Digital sign company projects growth
Sunday, June 12, 2011
David Deeds, director of the Morrison Center for Entrepreneurship and the Schulze Chair of Entrepreneurship at the University of St. Thomas' Opus College of Business, said starting Spyeglass was far from "the dumbest business move ever."
Krumrich might have been disappointed if the potential market for rear-projection film was huge -- $100 million or more, Deeds said. A market that size would be right in 3M's crosshairs. But "in this instance, large companies love partners that help them leverage their [intellectual property] in [smaller] market segments that are difficult for them to support," Deeds said.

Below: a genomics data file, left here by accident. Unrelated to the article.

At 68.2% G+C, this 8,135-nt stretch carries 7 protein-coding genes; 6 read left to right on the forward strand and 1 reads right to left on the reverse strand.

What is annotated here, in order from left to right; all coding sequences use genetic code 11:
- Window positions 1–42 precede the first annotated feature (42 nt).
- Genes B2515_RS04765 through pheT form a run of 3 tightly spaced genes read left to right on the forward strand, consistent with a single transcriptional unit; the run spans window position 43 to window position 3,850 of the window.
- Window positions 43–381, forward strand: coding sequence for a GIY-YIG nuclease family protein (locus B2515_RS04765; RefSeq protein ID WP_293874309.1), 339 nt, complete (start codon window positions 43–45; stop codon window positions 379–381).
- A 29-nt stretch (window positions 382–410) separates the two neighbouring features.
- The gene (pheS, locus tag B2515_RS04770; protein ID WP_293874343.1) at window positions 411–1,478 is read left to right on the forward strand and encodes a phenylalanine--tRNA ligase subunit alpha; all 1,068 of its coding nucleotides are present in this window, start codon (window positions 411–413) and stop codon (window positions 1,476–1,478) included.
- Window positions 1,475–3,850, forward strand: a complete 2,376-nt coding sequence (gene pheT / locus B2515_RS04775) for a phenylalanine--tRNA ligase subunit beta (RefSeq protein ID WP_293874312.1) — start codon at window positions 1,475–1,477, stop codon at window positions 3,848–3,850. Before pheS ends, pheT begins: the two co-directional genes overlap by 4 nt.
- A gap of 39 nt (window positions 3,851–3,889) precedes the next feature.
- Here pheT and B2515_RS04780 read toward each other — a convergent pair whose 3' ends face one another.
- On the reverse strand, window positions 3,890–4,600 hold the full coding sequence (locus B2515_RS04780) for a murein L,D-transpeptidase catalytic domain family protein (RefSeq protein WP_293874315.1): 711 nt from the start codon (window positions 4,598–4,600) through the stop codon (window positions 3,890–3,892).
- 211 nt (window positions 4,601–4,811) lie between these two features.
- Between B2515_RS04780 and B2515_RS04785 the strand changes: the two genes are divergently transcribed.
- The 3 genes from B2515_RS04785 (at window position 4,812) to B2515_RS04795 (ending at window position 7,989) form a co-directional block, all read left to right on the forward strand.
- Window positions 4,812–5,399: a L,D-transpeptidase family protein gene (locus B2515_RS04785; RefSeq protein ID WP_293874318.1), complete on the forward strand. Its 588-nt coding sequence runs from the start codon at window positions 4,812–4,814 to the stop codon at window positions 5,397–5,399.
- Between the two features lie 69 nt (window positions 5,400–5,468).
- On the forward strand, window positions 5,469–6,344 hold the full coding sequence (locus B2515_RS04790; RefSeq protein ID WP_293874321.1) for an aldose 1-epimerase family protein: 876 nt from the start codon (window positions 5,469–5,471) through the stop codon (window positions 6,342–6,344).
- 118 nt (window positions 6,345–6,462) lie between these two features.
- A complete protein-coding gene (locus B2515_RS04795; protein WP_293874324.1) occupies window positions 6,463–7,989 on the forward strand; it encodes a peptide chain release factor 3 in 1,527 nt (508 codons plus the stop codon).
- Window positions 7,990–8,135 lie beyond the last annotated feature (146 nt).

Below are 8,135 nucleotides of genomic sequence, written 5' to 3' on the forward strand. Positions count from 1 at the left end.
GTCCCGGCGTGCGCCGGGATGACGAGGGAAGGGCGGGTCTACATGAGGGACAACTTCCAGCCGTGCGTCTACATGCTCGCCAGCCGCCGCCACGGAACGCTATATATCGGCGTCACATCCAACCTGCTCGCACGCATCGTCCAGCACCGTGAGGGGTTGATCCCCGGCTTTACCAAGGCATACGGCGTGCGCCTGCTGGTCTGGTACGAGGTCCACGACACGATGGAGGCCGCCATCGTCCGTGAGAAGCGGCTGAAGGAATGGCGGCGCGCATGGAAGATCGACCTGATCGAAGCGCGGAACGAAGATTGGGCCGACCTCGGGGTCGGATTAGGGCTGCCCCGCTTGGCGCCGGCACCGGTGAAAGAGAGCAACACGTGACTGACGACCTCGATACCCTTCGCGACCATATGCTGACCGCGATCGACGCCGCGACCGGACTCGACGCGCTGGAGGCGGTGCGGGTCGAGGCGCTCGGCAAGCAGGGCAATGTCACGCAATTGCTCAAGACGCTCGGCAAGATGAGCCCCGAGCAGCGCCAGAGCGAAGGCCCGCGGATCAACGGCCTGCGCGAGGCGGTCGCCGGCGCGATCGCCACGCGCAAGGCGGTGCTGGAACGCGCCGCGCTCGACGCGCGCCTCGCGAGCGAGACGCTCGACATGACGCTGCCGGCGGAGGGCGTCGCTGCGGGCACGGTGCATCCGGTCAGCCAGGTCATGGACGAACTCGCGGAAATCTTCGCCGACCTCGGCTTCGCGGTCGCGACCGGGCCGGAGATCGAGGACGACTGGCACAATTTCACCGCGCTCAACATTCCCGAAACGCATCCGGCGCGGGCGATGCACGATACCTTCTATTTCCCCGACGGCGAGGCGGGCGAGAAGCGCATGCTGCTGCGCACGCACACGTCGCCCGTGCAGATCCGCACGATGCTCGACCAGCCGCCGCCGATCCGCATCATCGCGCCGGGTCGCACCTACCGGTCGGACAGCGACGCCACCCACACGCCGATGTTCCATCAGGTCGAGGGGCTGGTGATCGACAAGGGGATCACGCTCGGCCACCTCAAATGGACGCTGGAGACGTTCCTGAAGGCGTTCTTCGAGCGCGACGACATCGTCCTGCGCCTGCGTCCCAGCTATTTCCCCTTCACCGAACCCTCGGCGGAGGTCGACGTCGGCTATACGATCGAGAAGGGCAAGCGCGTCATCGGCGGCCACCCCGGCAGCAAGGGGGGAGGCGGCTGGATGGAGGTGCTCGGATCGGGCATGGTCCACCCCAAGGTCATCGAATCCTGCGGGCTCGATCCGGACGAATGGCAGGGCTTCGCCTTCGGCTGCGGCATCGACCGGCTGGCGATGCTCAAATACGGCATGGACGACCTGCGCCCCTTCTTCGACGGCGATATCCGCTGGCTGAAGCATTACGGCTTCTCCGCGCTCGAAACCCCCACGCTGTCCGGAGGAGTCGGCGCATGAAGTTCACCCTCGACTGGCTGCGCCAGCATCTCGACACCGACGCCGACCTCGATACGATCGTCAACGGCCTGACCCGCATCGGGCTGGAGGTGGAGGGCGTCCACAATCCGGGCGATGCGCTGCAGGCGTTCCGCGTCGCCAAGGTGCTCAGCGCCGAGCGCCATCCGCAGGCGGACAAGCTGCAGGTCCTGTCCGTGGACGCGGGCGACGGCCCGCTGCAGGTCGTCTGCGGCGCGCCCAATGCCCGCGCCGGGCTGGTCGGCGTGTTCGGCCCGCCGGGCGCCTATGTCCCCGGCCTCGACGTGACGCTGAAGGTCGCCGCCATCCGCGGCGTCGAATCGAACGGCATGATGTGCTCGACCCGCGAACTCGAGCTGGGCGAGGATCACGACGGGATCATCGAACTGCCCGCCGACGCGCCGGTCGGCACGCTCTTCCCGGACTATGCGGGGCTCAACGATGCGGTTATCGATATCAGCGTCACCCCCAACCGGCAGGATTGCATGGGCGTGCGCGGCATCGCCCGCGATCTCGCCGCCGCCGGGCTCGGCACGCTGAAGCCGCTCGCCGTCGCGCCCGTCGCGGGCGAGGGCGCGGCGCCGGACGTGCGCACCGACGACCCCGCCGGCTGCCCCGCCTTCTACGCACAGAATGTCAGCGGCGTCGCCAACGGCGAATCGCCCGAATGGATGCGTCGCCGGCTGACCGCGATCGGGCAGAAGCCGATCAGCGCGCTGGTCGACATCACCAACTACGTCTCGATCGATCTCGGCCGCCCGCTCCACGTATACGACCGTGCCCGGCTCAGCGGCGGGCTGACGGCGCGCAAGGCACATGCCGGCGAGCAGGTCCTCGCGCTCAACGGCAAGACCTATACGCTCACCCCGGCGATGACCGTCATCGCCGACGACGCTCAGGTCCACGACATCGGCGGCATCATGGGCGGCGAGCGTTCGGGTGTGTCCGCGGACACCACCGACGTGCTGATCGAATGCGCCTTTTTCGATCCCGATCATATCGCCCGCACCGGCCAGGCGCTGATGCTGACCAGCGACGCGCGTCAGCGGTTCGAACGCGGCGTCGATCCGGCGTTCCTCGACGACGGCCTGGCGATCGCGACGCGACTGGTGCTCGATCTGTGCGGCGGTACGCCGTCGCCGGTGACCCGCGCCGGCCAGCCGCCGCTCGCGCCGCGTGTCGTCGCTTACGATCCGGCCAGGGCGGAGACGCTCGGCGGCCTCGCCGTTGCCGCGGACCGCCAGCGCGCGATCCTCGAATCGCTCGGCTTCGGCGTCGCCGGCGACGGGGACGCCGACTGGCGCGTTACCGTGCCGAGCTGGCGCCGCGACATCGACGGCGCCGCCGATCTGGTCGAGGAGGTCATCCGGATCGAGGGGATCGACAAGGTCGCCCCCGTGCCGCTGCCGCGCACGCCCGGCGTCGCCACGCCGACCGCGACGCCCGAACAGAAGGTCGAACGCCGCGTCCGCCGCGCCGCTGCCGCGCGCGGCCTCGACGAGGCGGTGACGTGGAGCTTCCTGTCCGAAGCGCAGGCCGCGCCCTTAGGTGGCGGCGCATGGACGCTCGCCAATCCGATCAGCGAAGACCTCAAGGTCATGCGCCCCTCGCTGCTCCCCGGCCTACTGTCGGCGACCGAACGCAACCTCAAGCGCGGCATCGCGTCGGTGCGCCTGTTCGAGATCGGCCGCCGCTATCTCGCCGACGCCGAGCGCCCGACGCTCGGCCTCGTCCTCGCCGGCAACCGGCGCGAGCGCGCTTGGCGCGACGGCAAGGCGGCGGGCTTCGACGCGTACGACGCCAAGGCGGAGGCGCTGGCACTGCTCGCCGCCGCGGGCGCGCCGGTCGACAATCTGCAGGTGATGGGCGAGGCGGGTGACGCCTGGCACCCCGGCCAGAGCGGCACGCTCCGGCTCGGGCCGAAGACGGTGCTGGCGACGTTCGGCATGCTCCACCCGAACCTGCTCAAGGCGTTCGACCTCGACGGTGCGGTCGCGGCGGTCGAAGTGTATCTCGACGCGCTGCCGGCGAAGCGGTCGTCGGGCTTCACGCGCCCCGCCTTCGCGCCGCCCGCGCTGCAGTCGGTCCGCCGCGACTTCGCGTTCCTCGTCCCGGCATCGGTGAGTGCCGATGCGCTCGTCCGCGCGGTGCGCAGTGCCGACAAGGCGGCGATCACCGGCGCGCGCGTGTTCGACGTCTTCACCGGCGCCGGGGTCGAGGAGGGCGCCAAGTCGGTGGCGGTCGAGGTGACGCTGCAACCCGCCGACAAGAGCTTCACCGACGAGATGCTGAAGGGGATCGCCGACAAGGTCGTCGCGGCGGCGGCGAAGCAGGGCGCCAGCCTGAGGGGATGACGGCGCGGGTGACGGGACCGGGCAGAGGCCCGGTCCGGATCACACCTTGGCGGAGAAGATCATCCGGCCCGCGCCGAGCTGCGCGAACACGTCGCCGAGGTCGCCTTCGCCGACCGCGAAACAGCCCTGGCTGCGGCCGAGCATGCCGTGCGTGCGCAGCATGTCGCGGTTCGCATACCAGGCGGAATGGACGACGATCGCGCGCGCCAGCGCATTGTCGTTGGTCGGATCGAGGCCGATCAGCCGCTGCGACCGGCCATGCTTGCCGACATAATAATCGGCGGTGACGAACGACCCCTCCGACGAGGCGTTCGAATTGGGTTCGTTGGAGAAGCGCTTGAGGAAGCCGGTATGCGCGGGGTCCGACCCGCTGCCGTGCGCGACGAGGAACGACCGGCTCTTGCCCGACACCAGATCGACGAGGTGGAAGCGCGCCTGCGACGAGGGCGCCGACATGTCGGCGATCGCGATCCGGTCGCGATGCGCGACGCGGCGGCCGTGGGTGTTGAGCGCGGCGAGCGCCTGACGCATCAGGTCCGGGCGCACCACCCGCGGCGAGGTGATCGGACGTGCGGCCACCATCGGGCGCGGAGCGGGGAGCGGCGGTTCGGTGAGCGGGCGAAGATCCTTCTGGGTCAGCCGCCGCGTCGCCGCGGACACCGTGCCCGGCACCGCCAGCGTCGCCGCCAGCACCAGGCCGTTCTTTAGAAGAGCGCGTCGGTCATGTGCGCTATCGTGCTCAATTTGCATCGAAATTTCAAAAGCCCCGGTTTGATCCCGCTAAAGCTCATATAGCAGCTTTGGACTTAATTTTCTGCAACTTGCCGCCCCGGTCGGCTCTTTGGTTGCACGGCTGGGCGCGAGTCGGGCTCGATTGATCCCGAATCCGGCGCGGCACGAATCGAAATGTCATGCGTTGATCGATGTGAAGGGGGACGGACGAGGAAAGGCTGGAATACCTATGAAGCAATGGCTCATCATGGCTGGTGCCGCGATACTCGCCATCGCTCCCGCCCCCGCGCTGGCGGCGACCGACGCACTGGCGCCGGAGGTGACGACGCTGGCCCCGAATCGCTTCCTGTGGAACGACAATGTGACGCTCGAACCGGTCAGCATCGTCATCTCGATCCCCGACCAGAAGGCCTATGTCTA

While it's less visible than developing the next great medical device or widget, entrepreneurs can build successful companies distributing and tailoring others' products, Deeds said.
"Entrepreneurs using undervalued assets is generally a good idea," Deeds said. "There's a lot of research and development that goes on at corporations and universities that's never going to get developed.''
And there are a lot of people like Krumrich who find a growing business by leveraging the assets of another company.
Originally published: 06/12/2011, Star Tribune